As South African households prepare for weeks of load shedding ahead, they should also brace for a few more economic punches heading their way.
According to economists at the Bureau for Economic Research (BER), South African households will be hit by higher petrol prices this week, compounding the financial woes brought by municipal electricity tariff hikes that took effect from 1 July.
South Africans can also expect a weaker rand due to the subdued economy, thanks largely to the ongoing load shedding. This will invariably feed into the wider economy, having a knock-on effect on the cost of living and various price points in general.
The most obvious blow to households this week is load shedding.
State power utility Eskom announced load shedding at various stages this week, starting with stage 4 load shedding during the day on Monday, escalating to stage 6 during the evening peak, before falling back to stage 4 overnight.
This rollercoaster schedule will be in effect for most of the week, with the power utility expressing some hope that the situation will stabilise to around stage 2 load shedding by the weekend.
The BER noted that, while much of South Africa – including businesses and households – had adapted to and effectively managed lower stages of load shedding, they simply cannot cope with anything beyond stage 2.
“Many battery- or other household-based alternative power solutions struggle to keep up with extended periods of no power or do not have sufficient time to recharge in between blackouts. Even more permanent solutions such as diesel generators run into trouble after consecutive days of stage 4 or more load-shedding,” it said.
The Department of Mineral Resources and Energy is yet to publish the latest fuel price adjustments for July, which is expected to take effect on Wednesday (6 July).
Month-end data from the Central Energy Fund pointed to a R1.60-R1.80 per litre hike for petrol and a R1.55 per litre hike for diesel on the cards for the month. However, with the halving of the government’s R1.50 general fuel levy intervention for July, another 75 cents per litre is expected to be added back to the price on top of this.
This could see petrol prices being hiked by as much as R2.35-R2.55 per litre, and diesel by R2.30 per litre.
Civil action groups have been pushing for the government to extend its interventions further, but there has been no word from the department in this regard.
Whether the interventions are extended or not, the BER noted that there is more petrol pain to come, with a hefty fuel price increase expected on Wednesday.
“The levy relief is expected to fall away completely next month (August). The under-recovery part of the fuel increase is largely due to higher international oil product prices, with a somewhat stronger rand at the start of the month capping the rise slightly.”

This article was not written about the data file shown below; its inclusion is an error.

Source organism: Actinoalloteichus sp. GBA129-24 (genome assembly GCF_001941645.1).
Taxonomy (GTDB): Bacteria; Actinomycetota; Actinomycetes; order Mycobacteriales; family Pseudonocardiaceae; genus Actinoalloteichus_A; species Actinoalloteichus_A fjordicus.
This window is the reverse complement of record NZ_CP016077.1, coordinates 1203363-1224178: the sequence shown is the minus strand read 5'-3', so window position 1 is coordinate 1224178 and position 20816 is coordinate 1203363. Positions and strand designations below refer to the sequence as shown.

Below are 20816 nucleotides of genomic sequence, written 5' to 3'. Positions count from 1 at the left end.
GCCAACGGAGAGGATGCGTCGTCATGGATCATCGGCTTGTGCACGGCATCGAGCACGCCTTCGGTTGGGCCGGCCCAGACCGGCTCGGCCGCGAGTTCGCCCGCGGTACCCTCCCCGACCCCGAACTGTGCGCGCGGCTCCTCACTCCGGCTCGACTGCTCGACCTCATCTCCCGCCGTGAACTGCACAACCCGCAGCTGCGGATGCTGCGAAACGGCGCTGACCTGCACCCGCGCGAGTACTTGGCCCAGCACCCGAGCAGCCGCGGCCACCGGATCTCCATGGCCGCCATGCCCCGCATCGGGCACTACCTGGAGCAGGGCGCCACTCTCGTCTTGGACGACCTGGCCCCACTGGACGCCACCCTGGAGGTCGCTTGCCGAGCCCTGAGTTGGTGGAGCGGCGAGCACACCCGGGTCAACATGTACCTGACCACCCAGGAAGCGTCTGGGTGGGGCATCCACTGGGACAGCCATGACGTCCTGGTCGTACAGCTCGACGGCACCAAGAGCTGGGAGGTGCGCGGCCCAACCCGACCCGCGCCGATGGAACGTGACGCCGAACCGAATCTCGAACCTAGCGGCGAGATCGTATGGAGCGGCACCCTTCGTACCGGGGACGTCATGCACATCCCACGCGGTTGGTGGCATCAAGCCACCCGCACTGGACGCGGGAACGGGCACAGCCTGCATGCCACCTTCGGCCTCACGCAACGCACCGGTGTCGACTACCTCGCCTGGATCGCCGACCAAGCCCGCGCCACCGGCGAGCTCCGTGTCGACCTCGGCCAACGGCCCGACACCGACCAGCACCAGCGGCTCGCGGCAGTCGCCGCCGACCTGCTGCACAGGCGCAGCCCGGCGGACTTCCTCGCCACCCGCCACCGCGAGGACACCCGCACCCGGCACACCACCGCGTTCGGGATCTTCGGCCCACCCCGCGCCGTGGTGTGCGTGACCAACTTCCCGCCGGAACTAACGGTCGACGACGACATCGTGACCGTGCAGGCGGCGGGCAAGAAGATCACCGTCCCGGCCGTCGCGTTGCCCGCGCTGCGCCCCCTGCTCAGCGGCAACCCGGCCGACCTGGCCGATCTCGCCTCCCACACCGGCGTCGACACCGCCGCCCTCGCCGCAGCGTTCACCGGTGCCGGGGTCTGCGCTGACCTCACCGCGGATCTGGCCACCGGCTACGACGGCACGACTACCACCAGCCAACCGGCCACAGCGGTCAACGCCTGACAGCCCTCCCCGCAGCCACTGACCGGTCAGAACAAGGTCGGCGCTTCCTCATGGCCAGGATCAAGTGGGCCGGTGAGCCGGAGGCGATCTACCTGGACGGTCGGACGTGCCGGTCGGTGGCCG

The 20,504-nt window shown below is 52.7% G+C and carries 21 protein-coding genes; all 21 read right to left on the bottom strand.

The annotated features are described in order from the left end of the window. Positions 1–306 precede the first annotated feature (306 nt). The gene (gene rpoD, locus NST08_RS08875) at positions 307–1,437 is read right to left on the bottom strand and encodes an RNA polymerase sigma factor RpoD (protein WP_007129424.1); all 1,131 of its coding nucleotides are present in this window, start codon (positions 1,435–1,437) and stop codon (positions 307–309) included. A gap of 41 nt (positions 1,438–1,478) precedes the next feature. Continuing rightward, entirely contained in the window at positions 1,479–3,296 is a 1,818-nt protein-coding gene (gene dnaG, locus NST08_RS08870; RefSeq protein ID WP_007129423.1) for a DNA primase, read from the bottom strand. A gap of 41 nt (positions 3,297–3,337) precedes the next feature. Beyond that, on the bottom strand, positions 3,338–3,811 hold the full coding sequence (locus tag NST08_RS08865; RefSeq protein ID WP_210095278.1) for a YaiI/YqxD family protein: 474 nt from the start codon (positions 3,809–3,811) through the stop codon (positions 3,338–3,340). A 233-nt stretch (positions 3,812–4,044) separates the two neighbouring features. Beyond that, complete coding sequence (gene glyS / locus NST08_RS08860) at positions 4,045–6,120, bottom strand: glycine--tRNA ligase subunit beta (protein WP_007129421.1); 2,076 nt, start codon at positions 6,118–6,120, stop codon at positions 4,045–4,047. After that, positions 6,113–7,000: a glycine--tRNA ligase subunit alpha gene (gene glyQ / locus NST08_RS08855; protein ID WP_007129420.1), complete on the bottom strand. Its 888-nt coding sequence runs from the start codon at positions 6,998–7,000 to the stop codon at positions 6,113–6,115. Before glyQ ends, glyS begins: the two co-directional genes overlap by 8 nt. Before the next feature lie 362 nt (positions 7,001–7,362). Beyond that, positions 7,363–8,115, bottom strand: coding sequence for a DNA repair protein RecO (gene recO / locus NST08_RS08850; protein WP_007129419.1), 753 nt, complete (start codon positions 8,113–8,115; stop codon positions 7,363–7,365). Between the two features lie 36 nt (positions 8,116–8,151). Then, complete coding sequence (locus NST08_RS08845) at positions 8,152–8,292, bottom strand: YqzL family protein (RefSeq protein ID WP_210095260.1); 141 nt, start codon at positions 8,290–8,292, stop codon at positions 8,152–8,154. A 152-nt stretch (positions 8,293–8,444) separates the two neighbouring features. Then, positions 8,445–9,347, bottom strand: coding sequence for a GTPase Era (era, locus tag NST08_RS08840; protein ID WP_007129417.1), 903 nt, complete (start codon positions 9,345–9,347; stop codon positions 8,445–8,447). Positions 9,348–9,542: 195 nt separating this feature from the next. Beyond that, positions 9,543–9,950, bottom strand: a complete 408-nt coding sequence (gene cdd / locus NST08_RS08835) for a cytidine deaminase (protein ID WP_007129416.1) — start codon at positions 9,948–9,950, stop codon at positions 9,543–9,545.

Beyond high fuel prices, households will also feel the effect of the municipal electricity tariff increase that came into effect on Friday, the BER said.
Major metropoles – including CapeTown, Johannesburg, and Durban – introduced their municipal electricity tariffs on Friday (1 July) after energy regulator Nersa approved a 7.47% increase earlier this year.
This figure constitutes a 3.49% increase for the 2022/23 year, and this is separate from the 9.6% annual increase for Eskom customers that kicked in on 1 April.
The City of Johannesburg has confirmed that its electricity prices will increase by 7.47% from 1 July, while the City of Tshwane and City of eThekwini has also confirmed that they will match these increases. The City of Cape Town has tabled expected average increases of closer to 9.5%.
Even before this and the recent intense bout of load shedding, the Q2 FNB/BER Consumer Confidence Index (CCI) already foreshadowed a marked slowdown in consumer spending in coming months, the BER said.
This is reverberating across the economy, with some economists even suggesting that South Africa may be looking at a recession.
On the economic activity front, the June Absa PMI suggests that after a stellar performance in Q1, the manufacturing sector is set to be a drag on Q2 GDP.
“Positively, Naamsa new vehicle sales performed better in June. Nonetheless, vehicle sales were down on a quarterly basis, adding to the available high-frequency data suggesting that our current forecast for flat real GDP growth in Q2 faces downside risks, with an outright contraction increasingly likely,” the BER said.
In terms of estimating the economic impact, load shedding also results in foregone fixed investment, the BER said.
“This is near impossible to estimate in monetary terms and depends on your assumptions about the counterfactual reality without the electricity constraint. In addition to further depressing already subdued South African business and consumer confidence, the move to stage 6 also soured foreign investor sentiment towards South Africa. This likely contributed to the slide in the rand exchange rate.
“The rand lost about 4% w-o-w against the US dollar, closing weaker than R16/$ on four consecutive days last week. Local woes are not fully to blame for the weakness as the greenback saw broad-based strength last week, although the rand did underperform compared to its peers. The dampened sentiment towards South Africa was also seen in a sell-off in local bonds.”